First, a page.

The monastery was established and funded by order of Manchu Yongzheng Emperor (and completed under his successor the Qianlong Emperor) to serve as a final resting place for Zanabazar (1635–1723), the first Jebtsundamba Khutuktu, or spiritual head of Tibetan Buddhism for the Khalkha in Outer Mongolia. Zanabazar was a spiritual mentor to both emperors’ ancestor, the Kangxi Emperor.
Tradition states that while searching for an appropriate site to build the monastery, explorers came across two young boys, Amur and Bayasqulangtu, playing on the steppe. The explorers were inspired to build the monastery on that very spot and to name it after the two children, Amur-Bayasqulangtu.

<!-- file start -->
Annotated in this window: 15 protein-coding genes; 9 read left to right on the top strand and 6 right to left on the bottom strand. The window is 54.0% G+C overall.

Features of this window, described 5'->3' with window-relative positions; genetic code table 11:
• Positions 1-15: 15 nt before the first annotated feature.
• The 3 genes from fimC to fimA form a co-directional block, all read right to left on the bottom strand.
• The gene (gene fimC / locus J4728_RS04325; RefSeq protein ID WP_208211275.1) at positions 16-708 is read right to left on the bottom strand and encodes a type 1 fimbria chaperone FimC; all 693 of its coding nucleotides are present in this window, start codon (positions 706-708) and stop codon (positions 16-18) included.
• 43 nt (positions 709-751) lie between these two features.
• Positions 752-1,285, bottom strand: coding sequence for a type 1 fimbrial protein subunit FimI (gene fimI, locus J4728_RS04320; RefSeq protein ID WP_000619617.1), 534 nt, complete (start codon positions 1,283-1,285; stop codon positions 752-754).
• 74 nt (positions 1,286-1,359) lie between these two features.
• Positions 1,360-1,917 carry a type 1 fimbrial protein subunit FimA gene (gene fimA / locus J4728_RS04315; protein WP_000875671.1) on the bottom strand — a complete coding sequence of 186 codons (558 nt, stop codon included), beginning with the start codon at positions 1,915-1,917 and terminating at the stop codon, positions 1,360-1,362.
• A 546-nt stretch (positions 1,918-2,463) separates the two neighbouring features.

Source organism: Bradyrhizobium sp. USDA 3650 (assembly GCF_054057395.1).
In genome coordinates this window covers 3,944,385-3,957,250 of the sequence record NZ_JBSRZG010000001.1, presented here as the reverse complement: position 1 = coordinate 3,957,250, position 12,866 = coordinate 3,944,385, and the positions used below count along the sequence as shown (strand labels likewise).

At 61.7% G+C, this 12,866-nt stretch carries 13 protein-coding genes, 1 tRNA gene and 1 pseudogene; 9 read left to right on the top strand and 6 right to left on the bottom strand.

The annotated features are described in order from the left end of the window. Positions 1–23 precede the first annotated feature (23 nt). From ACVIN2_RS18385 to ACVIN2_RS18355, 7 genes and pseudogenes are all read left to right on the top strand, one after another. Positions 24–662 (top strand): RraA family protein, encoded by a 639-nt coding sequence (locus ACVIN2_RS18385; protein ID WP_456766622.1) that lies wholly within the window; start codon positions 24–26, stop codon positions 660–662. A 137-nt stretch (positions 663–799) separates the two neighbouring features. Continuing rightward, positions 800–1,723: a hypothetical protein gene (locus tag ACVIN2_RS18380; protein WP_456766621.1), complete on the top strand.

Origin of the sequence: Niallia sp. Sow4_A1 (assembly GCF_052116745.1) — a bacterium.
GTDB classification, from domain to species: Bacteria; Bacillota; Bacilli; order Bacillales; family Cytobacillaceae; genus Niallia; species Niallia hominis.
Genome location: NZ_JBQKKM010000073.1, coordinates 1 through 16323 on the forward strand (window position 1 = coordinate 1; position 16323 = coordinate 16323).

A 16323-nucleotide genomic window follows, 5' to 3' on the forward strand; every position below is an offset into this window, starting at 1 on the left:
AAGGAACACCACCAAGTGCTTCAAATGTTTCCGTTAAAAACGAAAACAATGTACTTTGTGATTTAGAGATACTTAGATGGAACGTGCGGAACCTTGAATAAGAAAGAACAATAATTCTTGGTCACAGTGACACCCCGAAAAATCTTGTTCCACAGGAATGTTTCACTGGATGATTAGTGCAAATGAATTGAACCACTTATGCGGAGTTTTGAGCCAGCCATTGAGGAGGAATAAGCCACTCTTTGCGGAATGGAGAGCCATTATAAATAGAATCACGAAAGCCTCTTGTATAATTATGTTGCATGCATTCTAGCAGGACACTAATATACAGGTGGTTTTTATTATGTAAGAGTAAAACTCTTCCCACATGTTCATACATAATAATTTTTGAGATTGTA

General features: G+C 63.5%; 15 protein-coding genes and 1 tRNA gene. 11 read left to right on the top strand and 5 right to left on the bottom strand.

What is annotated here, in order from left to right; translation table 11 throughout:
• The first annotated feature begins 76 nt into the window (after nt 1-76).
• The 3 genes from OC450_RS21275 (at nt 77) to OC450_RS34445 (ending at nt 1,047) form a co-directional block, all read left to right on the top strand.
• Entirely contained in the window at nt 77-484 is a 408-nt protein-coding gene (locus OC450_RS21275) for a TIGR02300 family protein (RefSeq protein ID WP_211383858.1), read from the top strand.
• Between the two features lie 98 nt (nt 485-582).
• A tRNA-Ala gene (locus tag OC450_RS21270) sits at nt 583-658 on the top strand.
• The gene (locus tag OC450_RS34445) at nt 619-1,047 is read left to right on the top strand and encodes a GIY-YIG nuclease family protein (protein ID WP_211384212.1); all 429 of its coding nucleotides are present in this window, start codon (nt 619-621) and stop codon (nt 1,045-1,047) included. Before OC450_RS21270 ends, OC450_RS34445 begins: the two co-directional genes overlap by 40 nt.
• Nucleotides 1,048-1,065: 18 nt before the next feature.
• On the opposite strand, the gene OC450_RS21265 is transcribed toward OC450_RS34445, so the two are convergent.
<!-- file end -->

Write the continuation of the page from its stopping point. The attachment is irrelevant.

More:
More likely, the location was chosen because it was where the lama’s traveling Da Khuree (his mobile monastery) was encamped at the moment of the his death. After being constructed from 1727 to 1736, Zanabazar’s remains were transferred to the monastery in 1779.
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